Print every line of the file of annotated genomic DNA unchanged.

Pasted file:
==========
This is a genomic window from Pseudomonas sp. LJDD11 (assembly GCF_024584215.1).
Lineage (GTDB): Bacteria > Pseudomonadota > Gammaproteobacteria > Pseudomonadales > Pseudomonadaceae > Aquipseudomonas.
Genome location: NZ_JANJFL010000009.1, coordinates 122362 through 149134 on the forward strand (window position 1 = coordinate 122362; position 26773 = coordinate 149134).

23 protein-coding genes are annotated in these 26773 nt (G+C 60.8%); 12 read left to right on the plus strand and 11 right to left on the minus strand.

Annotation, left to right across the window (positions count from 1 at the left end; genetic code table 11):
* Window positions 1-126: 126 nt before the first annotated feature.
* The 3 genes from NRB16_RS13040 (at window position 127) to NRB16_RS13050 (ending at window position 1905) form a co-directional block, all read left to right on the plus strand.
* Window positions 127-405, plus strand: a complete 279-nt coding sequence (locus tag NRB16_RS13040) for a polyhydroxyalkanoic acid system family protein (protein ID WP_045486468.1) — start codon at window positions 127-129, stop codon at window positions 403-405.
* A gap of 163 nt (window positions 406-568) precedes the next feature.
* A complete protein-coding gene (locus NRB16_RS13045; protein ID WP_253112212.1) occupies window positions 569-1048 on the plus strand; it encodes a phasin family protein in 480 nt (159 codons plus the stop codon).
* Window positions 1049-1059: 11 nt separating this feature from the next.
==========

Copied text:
This is a genomic window from Pseudomonas sp. LJDD11 (assembly GCF_024584215.1).
Lineage (GTDB): Bacteria > Pseudomonadota > Gammaproteobacteria > Pseudomonadales > Pseudomonadaceae > Aquipseudomonas.
Genome location: NZ_JANJFL010000009.1, coordinates 122362 through 149134 on the forward strand (window position 1 = coordinate 122362; position 26773 = coordinate 149134).

23 protein-coding genes are annotated in these 26773 nt (G+C 60.8%); 12 read left to right on the plus strand and 11 right to left on the minus strand.

Annotation, left to right across the window (positions count from 1 at the left end; genetic code table 11):
* Window positions 1-126: 126 nt before the first annotated feature.
* The 3 genes from NRB16_RS13040 (at window position 127) to NRB16_RS13050 (ending at window position 1905) form a co-directional block, all read left to right on the plus strand.
* Window positions 127-405, plus strand: a complete 279-nt coding sequence (locus tag NRB16_RS13040) for a polyhydroxyalkanoic acid system family protein (protein ID WP_045486468.1) — start codon at window positions 127-129, stop codon at window positions 403-405.
* A gap of 163 nt (window positions 406-568) precedes the next feature.
* A complete protein-coding gene (locus NRB16_RS13045; protein ID WP_253112212.1) occupies window positions 569-1048 on the plus strand; it encodes a phasin family protein in 480 nt (159 codons plus the stop codon).
* Window positions 1049-1059: 11 nt separating this feature from the next.